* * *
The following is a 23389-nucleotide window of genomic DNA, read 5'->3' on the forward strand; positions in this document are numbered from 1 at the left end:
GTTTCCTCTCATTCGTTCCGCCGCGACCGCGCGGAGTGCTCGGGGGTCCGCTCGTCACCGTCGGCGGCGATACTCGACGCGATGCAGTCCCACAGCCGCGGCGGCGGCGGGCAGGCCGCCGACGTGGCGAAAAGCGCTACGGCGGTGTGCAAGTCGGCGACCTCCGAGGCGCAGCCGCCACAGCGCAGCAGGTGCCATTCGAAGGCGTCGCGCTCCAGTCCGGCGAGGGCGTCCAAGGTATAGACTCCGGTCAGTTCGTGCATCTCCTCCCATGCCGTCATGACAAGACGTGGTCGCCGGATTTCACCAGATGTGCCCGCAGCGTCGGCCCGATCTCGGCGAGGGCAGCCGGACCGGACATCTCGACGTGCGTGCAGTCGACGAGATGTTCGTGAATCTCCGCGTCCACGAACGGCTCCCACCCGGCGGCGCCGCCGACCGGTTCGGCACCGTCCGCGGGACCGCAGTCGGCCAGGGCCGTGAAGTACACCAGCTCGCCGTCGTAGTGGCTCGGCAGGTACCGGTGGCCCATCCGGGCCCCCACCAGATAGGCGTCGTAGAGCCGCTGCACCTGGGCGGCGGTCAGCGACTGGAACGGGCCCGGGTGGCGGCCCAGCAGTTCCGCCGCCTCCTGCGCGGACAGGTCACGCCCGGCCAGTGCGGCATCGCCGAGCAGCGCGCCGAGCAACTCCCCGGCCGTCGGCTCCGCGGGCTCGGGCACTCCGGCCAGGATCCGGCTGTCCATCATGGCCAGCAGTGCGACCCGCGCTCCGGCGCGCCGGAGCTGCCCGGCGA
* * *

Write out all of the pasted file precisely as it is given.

The following is a 23389-nucleotide window of genomic DNA, read 5'->3' on the forward strand; positions in this document are numbered from 1 at the left end:
GTTTCCTCTCATTCGTTCCGCCGCGACCGCGCGGAGTGCTCGGGGGTCCGCTCGTCACCGTCGGCGGCGATACTCGACGCGATGCAGTCCCACAGCCGCGGCGGCGGCGGGCAGGCCGCCGACGTGGCGAAAAGCGCTACGGCGGTGTGCAAGTCGGCGACCTCCGAGGCGCAGCCGCCACAGCGCAGCAGGTGCCATTCGAAGGCGTCGCGCTCCAGTCCGGCGAGGGCGTCCAAGGTATAGACTCCGGTCAGTTCGTGCATCTCCTCCCATGCCGTCATGACAAGACGTGGTCGCCGGATTTCACCAGATGTGCCCGCAGCGTCGGCCCGATCTCGGCGAGGGCAGCCGGACCGGACATCTCGACGTGCGTGCAGTCGACGAGATGTTCGTGAATCTCCGCGTCCACGAACGGCTCCCACCCGGCGGCGCCGCCGACCGGTTCGGCACCGTCCGCGGGACCGCAGTCGGCCAGGGCCGTGAAGTACACCAGCTCGCCGTCGTAGTGGCTCGGCAGGTACCGGTGGCCCATCCGGGCCCCCACCAGATAGGCGTCGTAGAGCCGCTGCACCTGGGCGGCGGTCAGCGACTGGAACGGGCCCGGGTGGCGGCCCAGCAGTTCCGCCGCCTCCTGCGCGGACAGGTCACGCCCGGCCAGTGCGGCATCGCCGAGCAGCGCGCCGAGCAACTCCCCGGCCGTCGGCTCCGCGGGCTCGGGCACTCCGGCCAGGATCCGGCTGTCCATCATGGCCAGCAGTGCGACCCGCGCTCCGGCGCGCCGGAGCTGCCCGGCGA